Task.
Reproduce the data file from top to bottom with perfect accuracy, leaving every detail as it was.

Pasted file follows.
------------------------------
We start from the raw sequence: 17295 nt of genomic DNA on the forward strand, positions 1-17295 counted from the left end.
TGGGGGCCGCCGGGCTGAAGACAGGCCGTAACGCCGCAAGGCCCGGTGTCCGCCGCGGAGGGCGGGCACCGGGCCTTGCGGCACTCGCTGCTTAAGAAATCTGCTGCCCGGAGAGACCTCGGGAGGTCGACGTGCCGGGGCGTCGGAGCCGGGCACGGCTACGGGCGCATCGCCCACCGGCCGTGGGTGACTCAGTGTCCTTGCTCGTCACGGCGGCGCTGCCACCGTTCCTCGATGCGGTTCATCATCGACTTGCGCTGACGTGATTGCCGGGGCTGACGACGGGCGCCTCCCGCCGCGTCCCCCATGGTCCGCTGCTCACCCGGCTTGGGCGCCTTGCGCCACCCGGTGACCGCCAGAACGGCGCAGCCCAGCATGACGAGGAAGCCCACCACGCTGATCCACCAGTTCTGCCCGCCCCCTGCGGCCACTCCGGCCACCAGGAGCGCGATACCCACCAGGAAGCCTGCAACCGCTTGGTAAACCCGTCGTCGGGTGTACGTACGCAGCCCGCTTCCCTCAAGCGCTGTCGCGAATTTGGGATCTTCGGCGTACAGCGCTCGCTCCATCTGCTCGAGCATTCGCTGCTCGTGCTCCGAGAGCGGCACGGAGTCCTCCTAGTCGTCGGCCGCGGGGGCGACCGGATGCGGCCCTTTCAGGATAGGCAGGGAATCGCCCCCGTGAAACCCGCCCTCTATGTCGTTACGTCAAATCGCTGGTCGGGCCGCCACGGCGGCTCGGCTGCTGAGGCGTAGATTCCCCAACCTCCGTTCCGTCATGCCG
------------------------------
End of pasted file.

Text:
We start from the raw sequence: 17295 nt of genomic DNA on the forward strand, positions 1-17295 counted from the left end.
TGGGGGCCGCCGGGCTGAAGACAGGCCGTAACGCCGCAAGGCCCGGTGTCCGCCGCGGAGGGCGGGCACCGGGCCTTGCGGCACTCGCTGCTTAAGAAATCTGCTGCCCGGAGAGACCTCGGGAGGTCGACGTGCCGGGGCGTCGGAGCCGGGCACGGCTACGGGCGCATCGCCCACCGGCCGTGGGTGACTCAGTGTCCTTGCTCGTCACGGCGGCGCTGCCACCGTTCCTCGATGCGGTTCATCATCGACTTGCGCTGACGTGATTGCCGGGGCTGACGACGGGCGCCTCCCGCCGCGTCCCCCATGGTCCGCTGCTCACCCGGCTTGGGCGCCTTGCGCCACCCGGTGACCGCCAGAACGGCGCAGCCCAGCATGACGAGGAAGCCCACCACGCTGATCCACCAGTTCTGCCCGCCCCCTGCGGCCACTCCGGCCACCAGGAGCGCGATACCCACCAGGAAGCCTGCAACCGCTTGGTAAACCCGTCGTCGGGTGTACGTACGCAGCCCGCTTCCCTCAAGCGCTGTCGCGAATTTGGGATCTTCGGCGTACAGCGCTCGCTCCATCTGCTCGAGCATTCGCTGCTCGTGCTCCGAGAGCGGCACGGAGTCCTCCTAGTCGTCGGCCGCGGGGGCGACCGGATGCGGCCCTTTCAGGATAGGCAGGGAATCGCCCCCGTGAAACCCGCCCTCTATGTCGTTACGTCAAATCGCTGGTCGGGCCGCCACGGCGGCTCGGCTGCTGAGGCGTAGATTCCCCAACCTCCGTTCCGTCATGCCG